I was expecting the moment that I stepped off the climate controlled airplane, that flew me up to a mile high above everything else, that my chest would implode and breathing would become near impossible. It didn't feel like I was trying to breath through a straw, it didn't feel like someone was standing on my chest. Breathing, however, did feel slightly laoboured. I had to consciously think about my breathing - take deeper breaths, in & out. If I tried to breath normally I found myself getting a little anxious, as if all the oxygen around me was being sucked out by some invisible vacuum cleaner. I can almost relate it to what an anxiety attack must feel like. Also, the air was noticeably dryer than the humid nation's capital I reside in.
A very scenic drive out of Denver to the high country on Thursday morning led us to our first riding destination; Monarch Crest. "Go big or go home," is what Goat must have been thinking when he planned our rides. Monarch sits, from where we began riding, at 11, 313 feet above sea level. . . 11, 067 feet above Ottawa. Jeebus!
At this point I was slightly dizzy and my head hurt AND I hadn't begun to ride yet.
Right out of the gate we were climbing . . . and we climbed . . . and climbed. Sean and the Goat always in front. My heart rate shot through the sky and it seemed to take a long time to get it under control once I stopped or hit a flat section. Recovery was brutal.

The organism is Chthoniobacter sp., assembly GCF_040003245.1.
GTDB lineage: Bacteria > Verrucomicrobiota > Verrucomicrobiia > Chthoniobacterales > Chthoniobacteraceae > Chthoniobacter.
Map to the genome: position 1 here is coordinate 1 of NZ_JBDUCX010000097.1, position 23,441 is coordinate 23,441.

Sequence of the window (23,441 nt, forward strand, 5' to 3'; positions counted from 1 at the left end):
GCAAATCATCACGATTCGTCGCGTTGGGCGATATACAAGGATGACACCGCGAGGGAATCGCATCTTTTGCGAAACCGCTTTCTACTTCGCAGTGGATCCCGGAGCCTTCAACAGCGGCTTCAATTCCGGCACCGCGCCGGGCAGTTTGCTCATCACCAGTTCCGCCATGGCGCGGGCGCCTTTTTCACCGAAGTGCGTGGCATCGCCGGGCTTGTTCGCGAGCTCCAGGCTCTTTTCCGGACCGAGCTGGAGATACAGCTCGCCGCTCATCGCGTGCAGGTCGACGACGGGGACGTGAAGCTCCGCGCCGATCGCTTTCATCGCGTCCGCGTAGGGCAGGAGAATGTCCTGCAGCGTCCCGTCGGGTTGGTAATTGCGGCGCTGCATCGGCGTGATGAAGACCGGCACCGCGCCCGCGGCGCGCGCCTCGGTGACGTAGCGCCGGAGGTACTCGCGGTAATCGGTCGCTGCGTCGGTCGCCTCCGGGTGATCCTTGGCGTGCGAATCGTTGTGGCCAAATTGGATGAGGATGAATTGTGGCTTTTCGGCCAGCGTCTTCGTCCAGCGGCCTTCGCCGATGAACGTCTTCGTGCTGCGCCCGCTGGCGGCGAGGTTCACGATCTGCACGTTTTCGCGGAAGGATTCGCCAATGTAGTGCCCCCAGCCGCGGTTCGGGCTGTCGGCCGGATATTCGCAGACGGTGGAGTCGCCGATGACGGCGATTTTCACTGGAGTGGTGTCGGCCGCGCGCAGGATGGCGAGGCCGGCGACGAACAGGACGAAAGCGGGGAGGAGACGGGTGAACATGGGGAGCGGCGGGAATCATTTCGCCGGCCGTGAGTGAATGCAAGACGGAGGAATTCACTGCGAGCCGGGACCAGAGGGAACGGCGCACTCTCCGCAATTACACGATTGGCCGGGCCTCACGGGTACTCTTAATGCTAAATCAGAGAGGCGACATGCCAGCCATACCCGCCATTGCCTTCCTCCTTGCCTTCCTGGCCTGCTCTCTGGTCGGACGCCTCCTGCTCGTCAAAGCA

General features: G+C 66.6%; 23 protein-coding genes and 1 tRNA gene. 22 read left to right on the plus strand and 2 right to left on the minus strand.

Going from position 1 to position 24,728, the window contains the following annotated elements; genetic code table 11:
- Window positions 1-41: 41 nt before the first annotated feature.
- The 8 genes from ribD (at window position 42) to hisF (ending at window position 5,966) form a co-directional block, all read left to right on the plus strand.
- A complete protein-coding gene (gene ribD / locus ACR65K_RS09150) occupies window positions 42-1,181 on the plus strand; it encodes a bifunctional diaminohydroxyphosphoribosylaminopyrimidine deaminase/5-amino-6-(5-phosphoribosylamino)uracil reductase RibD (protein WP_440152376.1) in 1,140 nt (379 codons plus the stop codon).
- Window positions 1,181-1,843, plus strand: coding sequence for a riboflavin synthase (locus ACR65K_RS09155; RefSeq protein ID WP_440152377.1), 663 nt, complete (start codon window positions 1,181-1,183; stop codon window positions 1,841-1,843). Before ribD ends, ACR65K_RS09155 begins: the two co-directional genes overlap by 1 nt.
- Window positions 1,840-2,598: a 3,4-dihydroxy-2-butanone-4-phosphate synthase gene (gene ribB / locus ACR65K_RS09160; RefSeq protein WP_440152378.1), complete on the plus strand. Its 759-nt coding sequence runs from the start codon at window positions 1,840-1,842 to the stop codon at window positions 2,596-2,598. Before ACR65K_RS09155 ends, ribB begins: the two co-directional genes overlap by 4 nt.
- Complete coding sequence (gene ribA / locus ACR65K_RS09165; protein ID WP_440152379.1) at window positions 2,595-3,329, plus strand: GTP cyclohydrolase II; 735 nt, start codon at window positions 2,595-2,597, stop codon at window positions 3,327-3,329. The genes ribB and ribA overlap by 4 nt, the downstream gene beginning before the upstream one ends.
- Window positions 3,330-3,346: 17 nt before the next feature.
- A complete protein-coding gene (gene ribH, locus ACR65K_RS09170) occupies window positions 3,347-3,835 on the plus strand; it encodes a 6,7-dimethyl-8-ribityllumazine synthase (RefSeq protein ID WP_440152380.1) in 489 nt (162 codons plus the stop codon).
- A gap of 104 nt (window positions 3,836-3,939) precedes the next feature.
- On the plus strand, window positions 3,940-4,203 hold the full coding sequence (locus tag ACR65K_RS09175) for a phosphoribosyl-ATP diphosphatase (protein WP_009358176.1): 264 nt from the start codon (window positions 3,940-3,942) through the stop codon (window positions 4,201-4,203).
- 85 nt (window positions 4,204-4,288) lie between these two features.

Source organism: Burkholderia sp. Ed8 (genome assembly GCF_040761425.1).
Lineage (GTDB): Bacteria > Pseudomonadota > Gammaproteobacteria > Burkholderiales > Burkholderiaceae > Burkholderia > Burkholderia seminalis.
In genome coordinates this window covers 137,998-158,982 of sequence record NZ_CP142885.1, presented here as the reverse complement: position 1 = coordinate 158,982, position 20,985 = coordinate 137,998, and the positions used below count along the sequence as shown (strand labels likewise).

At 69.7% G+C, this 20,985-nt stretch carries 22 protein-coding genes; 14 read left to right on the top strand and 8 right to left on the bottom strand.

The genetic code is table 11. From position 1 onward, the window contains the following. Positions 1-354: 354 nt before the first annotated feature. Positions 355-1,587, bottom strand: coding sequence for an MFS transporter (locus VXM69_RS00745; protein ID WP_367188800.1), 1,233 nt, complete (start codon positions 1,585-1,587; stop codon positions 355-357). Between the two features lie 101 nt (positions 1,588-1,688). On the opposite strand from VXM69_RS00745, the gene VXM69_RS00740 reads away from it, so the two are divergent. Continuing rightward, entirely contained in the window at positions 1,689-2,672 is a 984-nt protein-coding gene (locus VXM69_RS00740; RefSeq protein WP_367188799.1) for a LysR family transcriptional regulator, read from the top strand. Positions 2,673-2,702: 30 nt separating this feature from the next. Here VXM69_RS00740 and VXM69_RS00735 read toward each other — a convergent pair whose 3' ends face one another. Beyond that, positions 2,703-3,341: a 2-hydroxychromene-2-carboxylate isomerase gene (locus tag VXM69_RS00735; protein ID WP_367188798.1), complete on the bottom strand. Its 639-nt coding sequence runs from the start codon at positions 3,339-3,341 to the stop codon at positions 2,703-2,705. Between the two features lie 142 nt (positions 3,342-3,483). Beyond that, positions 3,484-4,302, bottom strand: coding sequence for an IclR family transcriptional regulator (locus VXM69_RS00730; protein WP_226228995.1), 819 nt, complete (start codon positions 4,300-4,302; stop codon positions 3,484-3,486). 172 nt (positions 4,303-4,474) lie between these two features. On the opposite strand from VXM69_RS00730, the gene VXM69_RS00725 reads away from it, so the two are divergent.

You can see Sean and the Goat way off in the distance, above tree line on this mostly alpine ride.
Coming down Monarch Crest I bit it. Hard. It was like my mind was reacting two steps slower than what my body was experiencing. I found it difficult to concentrate and work the bike. It was a fairly smooth, straightforward section of trail.
I was headed downhill at a good clip, then the next thing I know I'm laying on the ground. I hit so hard that I didn't have time to get my hands/arms out. I landed on my chest with my right hand underneath me and heard and felt a loud "POP" in the middle of my chest. It would be a week later that I would learn that I dislocated my sternum (more on that later).
Sean at the trailhead of Greens Creek.
Towards the bottom of Greens Creek. It beat the shit out of me. It was rocky and bumpy and in my state, after my fall, being light headed, with a terrible headache and totally whipped I was glad to be almost done my first day in the mountains. Any other time, Green's Creek would have been fun as hell.
Almost dusk on the way to our campsite in a valley just outside of Crested Butte and we could this guy having an evening snack.
We had our own late night snack Hobo Style. Fire cooked beans and steak (in the tin foil).
The Gourmet Goat fixing us up some beans and steak.